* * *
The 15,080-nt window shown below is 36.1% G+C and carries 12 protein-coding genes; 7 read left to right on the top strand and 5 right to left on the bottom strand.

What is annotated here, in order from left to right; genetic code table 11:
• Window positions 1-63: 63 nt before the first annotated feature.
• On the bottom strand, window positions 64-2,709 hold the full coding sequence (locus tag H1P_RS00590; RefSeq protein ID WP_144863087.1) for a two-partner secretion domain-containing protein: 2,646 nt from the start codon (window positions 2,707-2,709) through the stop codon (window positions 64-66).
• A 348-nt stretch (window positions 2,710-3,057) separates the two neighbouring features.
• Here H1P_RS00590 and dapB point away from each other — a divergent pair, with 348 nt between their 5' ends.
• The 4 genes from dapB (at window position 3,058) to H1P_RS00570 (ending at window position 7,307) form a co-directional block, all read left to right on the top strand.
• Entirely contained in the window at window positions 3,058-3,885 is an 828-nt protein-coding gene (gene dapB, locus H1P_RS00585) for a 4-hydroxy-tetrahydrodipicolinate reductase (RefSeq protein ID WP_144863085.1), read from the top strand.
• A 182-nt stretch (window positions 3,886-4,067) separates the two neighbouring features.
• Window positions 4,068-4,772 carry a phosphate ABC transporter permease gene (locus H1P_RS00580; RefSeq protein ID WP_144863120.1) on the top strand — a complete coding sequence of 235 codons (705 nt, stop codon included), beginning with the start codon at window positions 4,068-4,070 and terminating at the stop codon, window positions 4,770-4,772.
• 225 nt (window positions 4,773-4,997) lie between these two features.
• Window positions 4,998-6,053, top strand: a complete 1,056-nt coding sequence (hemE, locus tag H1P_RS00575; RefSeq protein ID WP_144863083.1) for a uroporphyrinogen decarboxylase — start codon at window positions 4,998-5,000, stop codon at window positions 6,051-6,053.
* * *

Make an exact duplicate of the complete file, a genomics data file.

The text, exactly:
The 15,080-nt window shown below is 36.1% G+C and carries 12 protein-coding genes; 7 read left to right on the top strand and 5 right to left on the bottom strand.

What is annotated here, in order from left to right; genetic code table 11:
• Window positions 1-63: 63 nt before the first annotated feature.
• On the bottom strand, window positions 64-2,709 hold the full coding sequence (locus tag H1P_RS00590; RefSeq protein ID WP_144863087.1) for a two-partner secretion domain-containing protein: 2,646 nt from the start codon (window positions 2,707-2,709) through the stop codon (window positions 64-66).
• A 348-nt stretch (window positions 2,710-3,057) separates the two neighbouring features.
• Here H1P_RS00590 and dapB point away from each other — a divergent pair, with 348 nt between their 5' ends.
• The 4 genes from dapB (at window position 3,058) to H1P_RS00570 (ending at window position 7,307) form a co-directional block, all read left to right on the top strand.
• Entirely contained in the window at window positions 3,058-3,885 is an 828-nt protein-coding gene (gene dapB, locus H1P_RS00585) for a 4-hydroxy-tetrahydrodipicolinate reductase (RefSeq protein ID WP_144863085.1), read from the top strand.
• A 182-nt stretch (window positions 3,886-4,067) separates the two neighbouring features.
• Window positions 4,068-4,772 carry a phosphate ABC transporter permease gene (locus H1P_RS00580; RefSeq protein ID WP_144863120.1) on the top strand — a complete coding sequence of 235 codons (705 nt, stop codon included), beginning with the start codon at window positions 4,068-4,070 and terminating at the stop codon, window positions 4,770-4,772.
• 225 nt (window positions 4,773-4,997) lie between these two features.
• Window positions 4,998-6,053, top strand: a complete 1,056-nt coding sequence (hemE, locus tag H1P_RS00575; RefSeq protein ID WP_144863083.1) for a uroporphyrinogen decarboxylase — start codon at window positions 4,998-5,000, stop codon at window positions 6,051-6,053.